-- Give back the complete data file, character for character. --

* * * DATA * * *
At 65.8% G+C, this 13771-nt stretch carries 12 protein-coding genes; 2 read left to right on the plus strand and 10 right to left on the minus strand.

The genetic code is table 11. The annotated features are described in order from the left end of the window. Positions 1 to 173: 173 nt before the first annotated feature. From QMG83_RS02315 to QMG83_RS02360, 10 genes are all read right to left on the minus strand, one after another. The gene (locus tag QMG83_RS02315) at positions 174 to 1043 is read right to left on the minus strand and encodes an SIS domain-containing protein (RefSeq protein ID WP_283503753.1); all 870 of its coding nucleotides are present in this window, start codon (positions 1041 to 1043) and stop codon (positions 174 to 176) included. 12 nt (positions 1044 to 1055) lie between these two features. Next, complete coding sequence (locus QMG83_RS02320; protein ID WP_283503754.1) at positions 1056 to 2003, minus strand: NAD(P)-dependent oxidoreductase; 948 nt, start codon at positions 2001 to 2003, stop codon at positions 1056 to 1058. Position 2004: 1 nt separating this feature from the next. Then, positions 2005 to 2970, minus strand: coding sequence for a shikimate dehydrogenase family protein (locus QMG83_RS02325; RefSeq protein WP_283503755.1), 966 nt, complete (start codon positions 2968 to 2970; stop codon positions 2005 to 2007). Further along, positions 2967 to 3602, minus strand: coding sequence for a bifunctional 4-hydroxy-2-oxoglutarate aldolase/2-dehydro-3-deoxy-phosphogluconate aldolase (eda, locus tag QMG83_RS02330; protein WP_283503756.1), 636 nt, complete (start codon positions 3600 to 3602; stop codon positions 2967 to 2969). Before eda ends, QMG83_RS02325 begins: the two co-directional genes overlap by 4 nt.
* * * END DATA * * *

At 65.8% G+C, this 13771-nt stretch carries 12 protein-coding genes; 2 read left to right on the plus strand and 10 right to left on the minus strand.

The genetic code is table 11. The annotated features are described in order from the left end of the window. Positions 1 to 173: 173 nt before the first annotated feature. From QMG83_RS02315 to QMG83_RS02360, 10 genes are all read right to left on the minus strand, one after another. The gene (locus tag QMG83_RS02315) at positions 174 to 1043 is read right to left on the minus strand and encodes an SIS domain-containing protein (RefSeq protein ID WP_283503753.1); all 870 of its coding nucleotides are present in this window, start codon (positions 1041 to 1043) and stop codon (positions 174 to 176) included. 12 nt (positions 1044 to 1055) lie between these two features. Next, complete coding sequence (locus QMG83_RS02320; protein ID WP_283503754.1) at positions 1056 to 2003, minus strand: NAD(P)-dependent oxidoreductase; 948 nt, start codon at positions 2001 to 2003, stop codon at positions 1056 to 1058. Position 2004: 1 nt separating this feature from the next. Then, positions 2005 to 2970, minus strand: coding sequence for a shikimate dehydrogenase family protein (locus QMG83_RS02325; RefSeq protein WP_283503755.1), 966 nt, complete (start codon positions 2968 to 2970; stop codon positions 2005 to 2007). Further along, positions 2967 to 3602, minus strand: coding sequence for a bifunctional 4-hydroxy-2-oxoglutarate aldolase/2-dehydro-3-deoxy-phosphogluconate aldolase (eda, locus tag QMG83_RS02330; protein WP_283503756.1), 636 nt, complete (start codon positions 3600 to 3602; stop codon positions 2967 to 2969). Before eda ends, QMG83_RS02325 begins: the two co-directional genes overlap by 4 nt.